WHO: Potential Highly Lethal Flu Pandemic Looms
UN Agency Convenes Experts To Prepare For Potential Highly Lethal Flu Pandemic
Warning that a highly lethal human flu pandemic could occur at any time despite recent measures taken against a bird flu outbreak in Asia, the United Nations health agency announced today that it will bring together more than 100 health experts in Geneva next week to prepare a global battle plan to fight such a scenario.
"As long as avian and human flu viruses are circulating in the environment, the ingredients for a human pandemic still exist. When the next pandemic emerges, we will be able to respond properly only if we prepare properly," the Director-General of the World Health Organization (WHO), Lee Jong-wook, said.
While poultry culling and other measures may have reduced the likelihood of a human influenza strain spreading widely as a result of the current bird flu epidemic in Asia, experts believe that because these outbreaks come in cycles, an influenza pandemic among people must still be expected at some time in the future, WHO said.
"Ongoing outbreaks reinforce the historical experience that elimination of the (Asian bird flu) virus will likely take years. During that time, a random mutation of the virus or a combination of avian influenza with human influenza could produce a strain which moves easily from person to person and produces high mortality," the agency added. "Such a random event could occur at any time."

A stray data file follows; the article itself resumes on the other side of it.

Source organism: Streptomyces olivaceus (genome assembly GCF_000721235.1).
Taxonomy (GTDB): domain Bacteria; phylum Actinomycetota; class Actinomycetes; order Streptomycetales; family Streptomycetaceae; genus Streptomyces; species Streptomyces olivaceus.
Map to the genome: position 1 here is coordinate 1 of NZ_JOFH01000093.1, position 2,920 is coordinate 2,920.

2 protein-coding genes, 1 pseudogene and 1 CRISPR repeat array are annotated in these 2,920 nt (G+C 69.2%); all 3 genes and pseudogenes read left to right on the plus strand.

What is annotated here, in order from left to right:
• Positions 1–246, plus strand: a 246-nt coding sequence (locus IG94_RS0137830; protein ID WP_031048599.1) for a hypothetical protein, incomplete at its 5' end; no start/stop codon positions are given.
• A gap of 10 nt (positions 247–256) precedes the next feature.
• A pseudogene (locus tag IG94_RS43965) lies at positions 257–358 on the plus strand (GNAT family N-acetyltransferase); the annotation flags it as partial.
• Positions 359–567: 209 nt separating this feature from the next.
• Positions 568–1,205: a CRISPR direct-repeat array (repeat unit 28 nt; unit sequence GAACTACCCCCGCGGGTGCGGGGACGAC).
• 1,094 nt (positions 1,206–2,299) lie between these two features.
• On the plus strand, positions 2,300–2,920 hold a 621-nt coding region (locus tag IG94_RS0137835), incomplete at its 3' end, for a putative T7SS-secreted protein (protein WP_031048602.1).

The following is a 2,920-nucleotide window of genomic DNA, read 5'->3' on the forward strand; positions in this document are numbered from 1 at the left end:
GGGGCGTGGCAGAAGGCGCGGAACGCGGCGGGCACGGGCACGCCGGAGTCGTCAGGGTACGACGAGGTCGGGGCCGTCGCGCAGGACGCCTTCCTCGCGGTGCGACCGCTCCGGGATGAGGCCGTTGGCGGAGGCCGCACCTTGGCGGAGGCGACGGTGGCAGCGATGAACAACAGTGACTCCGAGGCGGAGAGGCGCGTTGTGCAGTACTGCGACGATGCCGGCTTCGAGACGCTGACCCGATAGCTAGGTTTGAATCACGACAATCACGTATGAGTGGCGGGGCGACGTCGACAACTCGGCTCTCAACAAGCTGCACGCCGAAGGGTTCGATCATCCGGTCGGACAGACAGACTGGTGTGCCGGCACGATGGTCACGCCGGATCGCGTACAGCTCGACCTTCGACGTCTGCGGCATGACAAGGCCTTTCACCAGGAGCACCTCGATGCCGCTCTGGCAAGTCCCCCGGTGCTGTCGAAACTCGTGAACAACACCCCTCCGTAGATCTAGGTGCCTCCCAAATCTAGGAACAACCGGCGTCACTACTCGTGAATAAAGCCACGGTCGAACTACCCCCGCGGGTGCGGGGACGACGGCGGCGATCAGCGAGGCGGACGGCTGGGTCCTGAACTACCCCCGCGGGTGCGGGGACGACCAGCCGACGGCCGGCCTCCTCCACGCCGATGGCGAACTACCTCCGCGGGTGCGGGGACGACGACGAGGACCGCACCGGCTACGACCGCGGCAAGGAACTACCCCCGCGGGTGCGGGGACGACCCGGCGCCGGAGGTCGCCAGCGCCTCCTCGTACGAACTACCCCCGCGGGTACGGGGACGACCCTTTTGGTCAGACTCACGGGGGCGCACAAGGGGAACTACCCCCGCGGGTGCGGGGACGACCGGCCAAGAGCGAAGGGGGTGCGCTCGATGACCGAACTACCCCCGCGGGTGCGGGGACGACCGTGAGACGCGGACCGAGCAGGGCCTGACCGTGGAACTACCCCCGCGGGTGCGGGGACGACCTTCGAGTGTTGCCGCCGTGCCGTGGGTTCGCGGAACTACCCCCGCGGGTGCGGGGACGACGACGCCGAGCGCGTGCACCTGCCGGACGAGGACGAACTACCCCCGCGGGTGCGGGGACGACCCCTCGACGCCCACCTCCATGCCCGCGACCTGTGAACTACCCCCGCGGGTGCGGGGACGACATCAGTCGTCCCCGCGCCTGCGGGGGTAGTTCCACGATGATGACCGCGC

The meeting, from 16 to 18 March, will assess the current situation and analyze possible public health measures before and during a pandemic. "Slowing the spread of a pandemic and reducing its impact will require planning, preparation and global coordination," WHO said.
The specialists invited to the meeting are experts in public health, health policy, hospital management, drugs and vaccines, infection control measures, disease modelling, and risk communications. They will discuss the best use of limited supplies of vaccines and antivirals, as well as surveillance strat monitor its spread.
Other topics include possible travel recommendations and early detection of changes in influenza subtypes.
Over the past two months, more than 100 million
birds have either died in the Asian bird flu epidemic or
been culled, while there have been 33 confirmed cases of the
disease's transmission to humans, 22 of them fatal.